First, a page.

There are few places left in the world where the clothes people wear are the clothes they weave. The Mayan highlands of Chiapas, Mexico are one of these rare places. Their weaving is gorgeous, without question some of the most exquisite traditional weaving in the world. These Mayan weavers are the descendants of the great Mayan civilizations that ruled the Chiapan highlands and southern jungles 1,500 years ago.
The Tzotzil-speaking town of San Andrés Larráinzar has one of the oldest and most stable weaving traditions in the Chiapas Highlands - Sna Jolobil. Sna Jolobil means "The Weaver's House" in tzotzil (a Mayan language).
The main motifs of San Andrés, especially the grand design and the toad, are reminiscent of the patterns used by the Ancient Maya of 300-900 A.D. in lowland Chiapas. As members of the Chiapas weaver's cooperative, Sna Jolobil, the women of San Andrés collect and study old textiles and give classes in the ancient art of natural dyes.
Like the Tzatzil-speaking weavers of old, the women of San Andrés are leaders in the revival of a Chiapas backstrap loom technique known as "brocade." The designs are woven into the cloth itself. Many of these brocaded designs survive from pre-colombian times; they portray the saints, gods, and animals who protect the growth of corn and the fertility of the earth and symbolize the Mayan vision of the cosmos. Women who devote their lives to brocade and achieve mastery of its complicated techniques and symbolism are greatly admired in their communities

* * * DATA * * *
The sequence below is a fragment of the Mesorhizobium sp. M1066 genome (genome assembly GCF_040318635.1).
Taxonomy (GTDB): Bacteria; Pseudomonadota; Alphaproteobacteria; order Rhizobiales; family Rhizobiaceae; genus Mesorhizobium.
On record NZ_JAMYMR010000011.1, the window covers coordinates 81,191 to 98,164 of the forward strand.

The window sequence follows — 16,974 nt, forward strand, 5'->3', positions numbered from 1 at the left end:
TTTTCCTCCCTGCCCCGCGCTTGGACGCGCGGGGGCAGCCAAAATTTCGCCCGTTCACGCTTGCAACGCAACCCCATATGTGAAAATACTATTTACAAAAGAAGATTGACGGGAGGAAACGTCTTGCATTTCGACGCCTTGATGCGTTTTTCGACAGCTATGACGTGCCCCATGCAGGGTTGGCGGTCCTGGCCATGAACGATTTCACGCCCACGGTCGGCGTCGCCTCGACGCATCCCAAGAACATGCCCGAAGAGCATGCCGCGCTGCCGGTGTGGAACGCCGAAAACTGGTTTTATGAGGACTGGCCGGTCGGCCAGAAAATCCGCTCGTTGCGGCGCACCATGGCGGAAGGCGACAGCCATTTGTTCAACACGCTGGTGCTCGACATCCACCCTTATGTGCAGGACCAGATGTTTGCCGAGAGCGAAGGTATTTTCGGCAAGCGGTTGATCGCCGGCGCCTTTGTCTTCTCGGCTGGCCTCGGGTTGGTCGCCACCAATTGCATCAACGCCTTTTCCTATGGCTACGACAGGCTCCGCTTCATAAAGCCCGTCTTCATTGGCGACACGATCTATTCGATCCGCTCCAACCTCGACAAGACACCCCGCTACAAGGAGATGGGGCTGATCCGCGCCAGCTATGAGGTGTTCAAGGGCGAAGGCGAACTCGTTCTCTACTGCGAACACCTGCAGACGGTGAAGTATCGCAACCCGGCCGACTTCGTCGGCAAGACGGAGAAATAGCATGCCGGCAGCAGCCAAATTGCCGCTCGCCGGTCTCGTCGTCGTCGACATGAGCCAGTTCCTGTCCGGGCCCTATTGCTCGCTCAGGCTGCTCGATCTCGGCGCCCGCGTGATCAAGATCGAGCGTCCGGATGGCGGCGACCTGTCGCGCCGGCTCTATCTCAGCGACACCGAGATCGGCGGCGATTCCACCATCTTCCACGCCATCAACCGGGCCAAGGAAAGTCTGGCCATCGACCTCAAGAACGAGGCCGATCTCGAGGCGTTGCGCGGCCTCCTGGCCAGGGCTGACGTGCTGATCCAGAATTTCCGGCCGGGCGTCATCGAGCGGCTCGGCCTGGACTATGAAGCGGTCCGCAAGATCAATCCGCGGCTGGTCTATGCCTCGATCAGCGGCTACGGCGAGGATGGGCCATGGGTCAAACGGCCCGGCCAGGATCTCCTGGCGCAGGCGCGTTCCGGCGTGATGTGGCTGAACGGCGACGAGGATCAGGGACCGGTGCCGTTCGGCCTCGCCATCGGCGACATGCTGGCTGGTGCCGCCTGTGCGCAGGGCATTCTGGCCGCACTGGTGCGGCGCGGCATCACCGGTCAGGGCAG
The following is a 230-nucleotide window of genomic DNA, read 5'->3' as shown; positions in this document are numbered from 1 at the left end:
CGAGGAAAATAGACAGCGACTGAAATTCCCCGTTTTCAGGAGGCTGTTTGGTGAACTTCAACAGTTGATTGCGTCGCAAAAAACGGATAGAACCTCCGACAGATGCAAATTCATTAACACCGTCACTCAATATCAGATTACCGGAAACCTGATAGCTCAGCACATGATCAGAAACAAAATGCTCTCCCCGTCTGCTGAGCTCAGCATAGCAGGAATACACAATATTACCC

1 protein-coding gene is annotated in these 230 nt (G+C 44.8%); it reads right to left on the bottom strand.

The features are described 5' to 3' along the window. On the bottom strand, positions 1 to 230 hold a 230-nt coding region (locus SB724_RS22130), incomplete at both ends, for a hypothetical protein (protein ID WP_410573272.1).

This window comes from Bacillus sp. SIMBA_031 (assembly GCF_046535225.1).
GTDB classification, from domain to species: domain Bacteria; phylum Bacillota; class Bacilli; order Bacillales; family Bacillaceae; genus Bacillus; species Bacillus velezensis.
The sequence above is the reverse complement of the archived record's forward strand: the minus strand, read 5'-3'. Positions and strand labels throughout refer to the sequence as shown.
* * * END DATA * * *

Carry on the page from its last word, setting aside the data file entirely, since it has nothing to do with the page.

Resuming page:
Sna Jolobil is one of the oldest cooperative organizations in Mesoamerica. It is one of the longest lasting and most successful artisan cooperatives in Latin America, now in its third decade and encompassing more than 800 weavers from 20 communities. The main objective of Sna Jolobil is to preserve and revitalize Mayan art by encouraging its members to study and recreate ancient textiles, natural dying methods for wool and cotton, and ancestral weaving techniques. Each piece is an origiral creation with its own value, impregnated with the sensibility, wisdom and respect with which each artist composes the designs and symbols inherited from their elders.
Featured in the landmark book “Great Masters of Mexican Folk Art” is the founder of Sna Jolobil, María Meza Girón. Feria Maestros del Arte is indeed fortunate to have several members of this cooperative at this year’s show. They will be selling Chiapan textiles - bedcovers, blouses, mats, tablecloths, pillow covers, and other indigenous textile creations. These are considered some of the best quality textiles in the world.
To watch a video of Sna Jolobil at Feria Maestros del Arte, just click here.